Cultural vouchers in Brazil

by on January 26, 2013 at 4:36 am in The Arts | Permalink

This old idea from Alan Peacock will be implemented:

Despite the economic crisis, Brazil announced Thursday it planned to give workers here a 50-real ($25) monthly stipend for cultural expenses like movies, books or museums. “In all developed countries, culture plays a key role in the economy,” Culture Minister Marta Suplicy said in an interview on national television. She recalled that popular former president Luiz Inacio Lula da Silva created “Bolsa Familia” (Family Grant), the program of conditional cash transfers to the poor which his successor, President Dilma Rousseff, expanded. “Now we are creating food for the soul; Why would the poor not be able to access culture?” the minister said. Suplicy said the new incentive, approved by Congress and endorsed by Rousseff late last month, is expected to be introduced some time this year.
Here is a bit more, and for the pointer I thank Bill Badrick.

Ed January 26, 2013 at 5:13 am

But isn’t this the rationale of subsidizing the arts, so that they are priced relatively cheaply? The government wants to encourage participation of the arts, but experience indicates that the arts delivered by the free market will either be very expensive high brow stuff, or cheaply priced low brow entertainment. What I don’t get is why a voucher program is needed when there are already established other channels of arts subsidies that seem to work well.

Handle January 26, 2013 at 5:23 am

I’m pretty sure some of us would prefer our government culture expenditures in the form of vouchers, in part because we simply do not trust the government to spend wisely or for our actual benefit.

Rahul January 26, 2013 at 5:32 am

Why not simply free-market sans vouchers then?

Gabriel E January 26, 2013 at 9:53 am

It’s a compromise. If some of my tax dollars are going to culture, at LEAST let it be culture I like.

derek January 26, 2013 at 12:10 pm

Lets see. Jazz, the American Songbook, Rock and Roll. Each genre includes drivel and transcendance, all driven not by government subsidy but by audiences and performers.

On the other hand the subsidized Canadian art scene labored to produce Celine Dion.

Millian January 26, 2013 at 7:16 pm

“The American Songbook” is hardly much better than Celine Dion, and you only got the other two because your country enslaved and oppressed more racial minorities than Canada.

clazy January 28, 2013 at 10:40 am

Which only goes to show that slavery is a general good. As a great man once said, you have to break a few eggs to make an omelet.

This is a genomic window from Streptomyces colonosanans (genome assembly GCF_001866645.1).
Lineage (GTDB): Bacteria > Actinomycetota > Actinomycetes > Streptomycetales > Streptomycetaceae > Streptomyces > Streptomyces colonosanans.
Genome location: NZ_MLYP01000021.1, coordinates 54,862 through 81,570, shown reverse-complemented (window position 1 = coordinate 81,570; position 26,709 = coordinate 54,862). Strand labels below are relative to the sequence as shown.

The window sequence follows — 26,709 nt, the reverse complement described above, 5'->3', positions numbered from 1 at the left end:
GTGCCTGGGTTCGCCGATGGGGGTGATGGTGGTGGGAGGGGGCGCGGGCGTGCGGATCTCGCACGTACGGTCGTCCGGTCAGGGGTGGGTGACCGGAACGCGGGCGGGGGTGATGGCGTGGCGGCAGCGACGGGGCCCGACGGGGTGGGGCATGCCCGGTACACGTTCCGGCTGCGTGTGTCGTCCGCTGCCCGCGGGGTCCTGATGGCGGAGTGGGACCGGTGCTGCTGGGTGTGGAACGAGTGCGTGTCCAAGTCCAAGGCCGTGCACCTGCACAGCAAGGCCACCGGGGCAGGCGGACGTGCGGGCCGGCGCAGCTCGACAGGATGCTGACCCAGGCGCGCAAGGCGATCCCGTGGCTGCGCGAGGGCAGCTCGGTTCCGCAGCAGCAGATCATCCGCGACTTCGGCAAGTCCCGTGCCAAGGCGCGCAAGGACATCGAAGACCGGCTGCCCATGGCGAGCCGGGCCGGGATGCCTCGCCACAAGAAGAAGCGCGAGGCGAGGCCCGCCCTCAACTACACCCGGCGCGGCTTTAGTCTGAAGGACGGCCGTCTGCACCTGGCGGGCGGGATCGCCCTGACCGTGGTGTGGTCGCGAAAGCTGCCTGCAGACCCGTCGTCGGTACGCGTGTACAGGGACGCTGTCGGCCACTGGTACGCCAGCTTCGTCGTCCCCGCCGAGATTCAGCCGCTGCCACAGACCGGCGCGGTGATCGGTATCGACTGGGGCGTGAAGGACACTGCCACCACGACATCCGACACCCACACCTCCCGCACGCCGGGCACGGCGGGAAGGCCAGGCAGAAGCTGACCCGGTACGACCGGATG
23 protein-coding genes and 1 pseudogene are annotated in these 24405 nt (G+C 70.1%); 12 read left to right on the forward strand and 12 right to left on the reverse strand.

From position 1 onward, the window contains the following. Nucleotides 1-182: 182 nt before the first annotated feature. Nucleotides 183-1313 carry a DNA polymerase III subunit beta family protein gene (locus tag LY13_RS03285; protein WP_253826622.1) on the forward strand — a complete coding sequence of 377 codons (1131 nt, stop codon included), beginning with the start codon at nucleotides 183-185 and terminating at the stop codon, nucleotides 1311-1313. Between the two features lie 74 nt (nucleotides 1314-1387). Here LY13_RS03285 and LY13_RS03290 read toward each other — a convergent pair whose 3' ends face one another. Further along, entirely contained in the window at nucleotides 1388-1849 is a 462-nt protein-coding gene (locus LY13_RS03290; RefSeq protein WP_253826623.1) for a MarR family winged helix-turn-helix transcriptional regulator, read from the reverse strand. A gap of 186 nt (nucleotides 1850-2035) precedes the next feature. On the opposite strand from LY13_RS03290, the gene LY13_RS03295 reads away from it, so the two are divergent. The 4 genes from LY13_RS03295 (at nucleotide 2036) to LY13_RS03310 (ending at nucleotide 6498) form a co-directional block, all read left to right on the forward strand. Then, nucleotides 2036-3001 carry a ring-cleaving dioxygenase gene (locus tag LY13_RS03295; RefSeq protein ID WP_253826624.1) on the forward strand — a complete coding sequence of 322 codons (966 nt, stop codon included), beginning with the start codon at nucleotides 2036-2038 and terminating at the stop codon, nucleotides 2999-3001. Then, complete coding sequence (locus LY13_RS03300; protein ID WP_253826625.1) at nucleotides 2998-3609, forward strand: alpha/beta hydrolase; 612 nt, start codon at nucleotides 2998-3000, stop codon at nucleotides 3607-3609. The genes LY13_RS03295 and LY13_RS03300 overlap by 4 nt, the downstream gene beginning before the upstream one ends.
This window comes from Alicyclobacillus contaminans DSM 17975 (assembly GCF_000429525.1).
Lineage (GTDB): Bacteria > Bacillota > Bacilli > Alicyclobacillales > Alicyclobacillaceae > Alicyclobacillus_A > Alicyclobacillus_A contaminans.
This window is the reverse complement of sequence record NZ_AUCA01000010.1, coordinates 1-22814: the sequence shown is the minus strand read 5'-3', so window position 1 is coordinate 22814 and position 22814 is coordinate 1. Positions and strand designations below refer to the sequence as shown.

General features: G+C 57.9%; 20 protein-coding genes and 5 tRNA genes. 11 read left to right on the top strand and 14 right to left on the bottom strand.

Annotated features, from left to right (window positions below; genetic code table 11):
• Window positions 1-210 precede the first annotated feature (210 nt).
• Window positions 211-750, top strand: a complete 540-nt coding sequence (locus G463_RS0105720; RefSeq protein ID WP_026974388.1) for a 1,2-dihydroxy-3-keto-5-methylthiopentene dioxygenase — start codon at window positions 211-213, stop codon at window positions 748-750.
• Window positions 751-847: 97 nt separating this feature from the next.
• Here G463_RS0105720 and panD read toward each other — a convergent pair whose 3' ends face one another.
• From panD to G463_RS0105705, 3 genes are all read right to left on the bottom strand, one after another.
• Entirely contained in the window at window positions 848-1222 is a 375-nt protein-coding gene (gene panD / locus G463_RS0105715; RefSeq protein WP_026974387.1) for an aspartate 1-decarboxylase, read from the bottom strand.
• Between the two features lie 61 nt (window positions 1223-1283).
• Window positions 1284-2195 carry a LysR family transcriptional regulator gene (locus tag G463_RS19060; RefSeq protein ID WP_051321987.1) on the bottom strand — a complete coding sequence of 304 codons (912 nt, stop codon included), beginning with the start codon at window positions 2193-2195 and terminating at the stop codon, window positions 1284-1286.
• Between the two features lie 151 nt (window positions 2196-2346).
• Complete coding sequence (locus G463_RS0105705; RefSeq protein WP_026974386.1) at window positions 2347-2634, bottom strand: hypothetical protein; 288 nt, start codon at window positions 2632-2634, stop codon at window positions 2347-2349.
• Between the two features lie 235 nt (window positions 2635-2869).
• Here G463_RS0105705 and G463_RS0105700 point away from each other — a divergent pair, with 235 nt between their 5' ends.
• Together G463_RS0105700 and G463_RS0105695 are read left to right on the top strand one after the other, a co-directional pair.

farmer January 26, 2013 at 8:48 pm

and created arguably the worst band ever in Nickleback

Roy January 26, 2013 at 5:58 am

So 200 million Brazilians times $25*12= $60 billion

I am sure they didn’t just create a $60 billion program, but I can’t read the link where I am now. But if Brazil’s budget is $900 billion, that would be more than 6% of federal expenditure?

I know we are just entering the Pre Salt era, but times aren’t that good.

Cyrus January 26, 2013 at 9:26 am

The stipend amount is twice the per child welfare stipend. Something is straining credibility here.

farmer January 26, 2013 at 8:49 pm

you think all 200 million will use it? I think BRA would be ELATED if 5% used it

JWatts January 27, 2013 at 12:18 am

The article says the stipend only goes to the working poor. The cost is projected at $3.5 billion. That still seems like a lot of money.

I wonder if live performance dance is covered? And can you use the vouchers for tipping?

Roy January 27, 2013 at 6:08 pm

Maybe that $3.5 billion could be spent better on fire code enforcement in nightclubs.

Moggio January 26, 2013 at 6:31 am

I’d love a long post by Tyler about Sir Alan Peacock and his contributions to cultural economics!

LLL January 26, 2013 at 7:49 am

I’m pretty sure these Vouchers are not meant to everybody. Like “Bolsa Familia” people who get these will probably be in the 1 minimum wage range.

only low income people will get these. Although i would think Healthcare here isn’t good enough that you can drop any extra money on culture. Just keep doing like the Romans did, that’s Rouseff’s motto.

Emil January 26, 2013 at 8:32 am

This is not about culture, it’s about brainwash as you will of course only be able to use the vouchers for what the government classifies as culture

anon January 26, 2013 at 9:13 am

so no porn?

FBM January 26, 2013 at 4:39 pm

No need for porn. Brazilian soap operas are almost soft porn.

Rahul January 26, 2013 at 2:09 pm

If the government wants to brainwash why use vouchers when subsidies, grants and direct patronage would suffice?

Eric January 26, 2013 at 9:39 am

And in a related story, the price of movie tickets has climbed to an average of $26 in Brazil

Mark W January 26, 2013 at 9:46 am

I can see this being a success, especially with museums, theaters, etc., that also serve food (“food for the stomach”, to be precise) and accept vouchers for it.